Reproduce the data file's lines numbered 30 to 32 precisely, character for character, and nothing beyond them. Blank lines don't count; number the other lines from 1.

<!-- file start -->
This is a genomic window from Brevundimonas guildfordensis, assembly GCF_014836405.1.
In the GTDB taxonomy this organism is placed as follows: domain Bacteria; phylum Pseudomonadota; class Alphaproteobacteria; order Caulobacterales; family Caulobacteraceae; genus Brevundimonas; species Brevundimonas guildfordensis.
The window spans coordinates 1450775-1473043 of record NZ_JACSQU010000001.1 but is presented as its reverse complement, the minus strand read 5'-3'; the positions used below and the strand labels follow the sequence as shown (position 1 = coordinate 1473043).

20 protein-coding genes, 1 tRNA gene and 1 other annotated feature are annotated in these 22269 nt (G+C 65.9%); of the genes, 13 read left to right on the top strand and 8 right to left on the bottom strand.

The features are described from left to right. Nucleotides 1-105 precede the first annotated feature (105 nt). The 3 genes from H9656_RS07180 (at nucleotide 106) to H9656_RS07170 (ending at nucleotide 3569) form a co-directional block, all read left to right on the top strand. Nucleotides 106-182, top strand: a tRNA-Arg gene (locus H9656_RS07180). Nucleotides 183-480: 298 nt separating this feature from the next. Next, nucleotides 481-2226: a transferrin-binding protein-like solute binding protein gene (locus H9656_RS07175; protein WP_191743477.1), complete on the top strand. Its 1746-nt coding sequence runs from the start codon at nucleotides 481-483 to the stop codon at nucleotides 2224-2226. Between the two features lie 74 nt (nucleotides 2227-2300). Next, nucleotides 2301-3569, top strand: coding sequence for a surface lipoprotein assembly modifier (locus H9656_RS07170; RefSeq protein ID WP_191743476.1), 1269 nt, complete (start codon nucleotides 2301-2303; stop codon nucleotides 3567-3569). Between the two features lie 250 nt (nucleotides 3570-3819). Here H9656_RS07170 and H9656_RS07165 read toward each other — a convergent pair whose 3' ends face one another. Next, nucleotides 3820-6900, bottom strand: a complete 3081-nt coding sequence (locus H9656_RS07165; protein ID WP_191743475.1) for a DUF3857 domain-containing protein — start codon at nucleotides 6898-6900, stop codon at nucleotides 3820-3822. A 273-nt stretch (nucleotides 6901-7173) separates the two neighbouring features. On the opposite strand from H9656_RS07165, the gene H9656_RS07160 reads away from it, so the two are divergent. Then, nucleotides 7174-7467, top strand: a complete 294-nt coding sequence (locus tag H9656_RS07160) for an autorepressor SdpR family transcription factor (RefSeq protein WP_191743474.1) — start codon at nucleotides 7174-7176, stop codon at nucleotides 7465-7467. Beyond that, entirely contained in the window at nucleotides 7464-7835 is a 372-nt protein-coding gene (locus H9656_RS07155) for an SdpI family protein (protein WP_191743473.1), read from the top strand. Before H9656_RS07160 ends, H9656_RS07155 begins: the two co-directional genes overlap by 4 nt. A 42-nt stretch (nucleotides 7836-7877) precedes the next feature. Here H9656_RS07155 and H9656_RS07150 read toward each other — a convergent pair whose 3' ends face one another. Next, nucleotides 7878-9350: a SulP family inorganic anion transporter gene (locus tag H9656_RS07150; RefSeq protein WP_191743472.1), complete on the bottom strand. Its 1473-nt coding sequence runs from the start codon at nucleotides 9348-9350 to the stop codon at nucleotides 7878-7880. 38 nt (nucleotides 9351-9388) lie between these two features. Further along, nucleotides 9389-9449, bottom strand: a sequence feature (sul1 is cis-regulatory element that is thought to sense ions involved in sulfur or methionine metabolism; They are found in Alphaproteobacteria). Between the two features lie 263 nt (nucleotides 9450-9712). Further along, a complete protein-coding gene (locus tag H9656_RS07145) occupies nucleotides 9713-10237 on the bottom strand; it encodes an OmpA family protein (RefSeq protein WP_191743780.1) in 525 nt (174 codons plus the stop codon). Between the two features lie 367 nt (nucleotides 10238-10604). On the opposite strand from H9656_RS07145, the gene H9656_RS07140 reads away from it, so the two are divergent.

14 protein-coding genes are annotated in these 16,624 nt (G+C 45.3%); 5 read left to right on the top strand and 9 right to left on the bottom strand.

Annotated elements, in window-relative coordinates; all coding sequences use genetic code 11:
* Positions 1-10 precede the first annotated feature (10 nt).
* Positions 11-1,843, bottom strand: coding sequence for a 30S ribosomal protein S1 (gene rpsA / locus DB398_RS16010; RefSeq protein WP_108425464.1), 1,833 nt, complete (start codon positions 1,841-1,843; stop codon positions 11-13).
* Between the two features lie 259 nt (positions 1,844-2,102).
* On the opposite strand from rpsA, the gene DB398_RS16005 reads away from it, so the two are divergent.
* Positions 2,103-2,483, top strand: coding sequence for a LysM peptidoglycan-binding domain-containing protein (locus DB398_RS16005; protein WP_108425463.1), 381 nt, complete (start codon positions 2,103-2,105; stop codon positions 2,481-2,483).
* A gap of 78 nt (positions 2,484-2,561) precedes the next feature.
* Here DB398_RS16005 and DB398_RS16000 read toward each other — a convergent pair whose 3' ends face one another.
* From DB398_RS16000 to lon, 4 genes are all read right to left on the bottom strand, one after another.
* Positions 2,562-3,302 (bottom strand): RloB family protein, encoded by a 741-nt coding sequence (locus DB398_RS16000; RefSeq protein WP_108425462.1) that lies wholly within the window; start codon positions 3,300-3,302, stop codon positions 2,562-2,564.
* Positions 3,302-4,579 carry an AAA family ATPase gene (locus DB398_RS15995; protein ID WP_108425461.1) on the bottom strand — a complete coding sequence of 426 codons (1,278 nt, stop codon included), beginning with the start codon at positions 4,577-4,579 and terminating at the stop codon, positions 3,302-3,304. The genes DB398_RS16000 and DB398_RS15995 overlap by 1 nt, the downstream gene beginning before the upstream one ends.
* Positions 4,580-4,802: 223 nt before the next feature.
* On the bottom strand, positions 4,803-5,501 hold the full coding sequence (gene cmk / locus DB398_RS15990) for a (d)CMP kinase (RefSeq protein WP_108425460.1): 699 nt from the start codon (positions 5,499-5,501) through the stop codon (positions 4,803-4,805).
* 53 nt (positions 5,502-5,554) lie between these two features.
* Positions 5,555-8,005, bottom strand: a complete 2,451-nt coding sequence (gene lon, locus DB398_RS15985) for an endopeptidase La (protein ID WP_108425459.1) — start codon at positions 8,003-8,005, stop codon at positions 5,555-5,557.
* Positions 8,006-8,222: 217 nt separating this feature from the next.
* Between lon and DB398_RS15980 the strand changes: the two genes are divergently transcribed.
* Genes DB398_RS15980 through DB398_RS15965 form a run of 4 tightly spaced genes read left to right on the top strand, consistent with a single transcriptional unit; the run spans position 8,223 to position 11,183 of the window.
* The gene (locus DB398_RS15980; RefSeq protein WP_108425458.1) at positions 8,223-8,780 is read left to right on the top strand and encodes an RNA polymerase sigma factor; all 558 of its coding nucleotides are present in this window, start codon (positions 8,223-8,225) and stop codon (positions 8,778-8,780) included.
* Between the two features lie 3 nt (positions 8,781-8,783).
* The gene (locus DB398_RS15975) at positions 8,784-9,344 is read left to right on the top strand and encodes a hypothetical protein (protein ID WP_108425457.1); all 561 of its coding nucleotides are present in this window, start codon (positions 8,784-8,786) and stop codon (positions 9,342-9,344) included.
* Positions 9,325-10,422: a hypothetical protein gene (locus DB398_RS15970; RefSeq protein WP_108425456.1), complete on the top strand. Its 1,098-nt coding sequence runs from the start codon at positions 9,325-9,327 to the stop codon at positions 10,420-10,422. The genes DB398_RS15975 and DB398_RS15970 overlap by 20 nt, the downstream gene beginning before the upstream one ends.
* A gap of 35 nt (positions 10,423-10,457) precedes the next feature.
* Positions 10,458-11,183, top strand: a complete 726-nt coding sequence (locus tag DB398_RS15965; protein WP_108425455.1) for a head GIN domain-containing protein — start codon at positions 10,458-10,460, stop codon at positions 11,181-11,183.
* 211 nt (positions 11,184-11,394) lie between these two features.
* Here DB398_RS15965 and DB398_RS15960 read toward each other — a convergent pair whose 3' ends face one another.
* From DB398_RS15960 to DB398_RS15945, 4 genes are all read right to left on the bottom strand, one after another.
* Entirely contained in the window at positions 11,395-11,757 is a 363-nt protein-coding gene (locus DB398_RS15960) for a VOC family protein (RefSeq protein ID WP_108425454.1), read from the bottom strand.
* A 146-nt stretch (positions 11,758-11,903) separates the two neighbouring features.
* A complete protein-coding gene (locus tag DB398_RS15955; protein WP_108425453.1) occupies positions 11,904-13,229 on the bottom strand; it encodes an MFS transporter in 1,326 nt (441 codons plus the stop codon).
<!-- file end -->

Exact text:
* Positions 10,458-11,183, top strand: a complete 726-nt coding sequence (locus tag DB398_RS15965; protein WP_108425455.1) for a head GIN domain-containing protein — start codon at positions 10,458-10,460, stop codon at positions 11,181-11,183.
* 211 nt (positions 11,184-11,394) lie between these two features.
* Here DB398_RS15965 and DB398_RS15960 read toward each other — a convergent pair whose 3' ends face one another.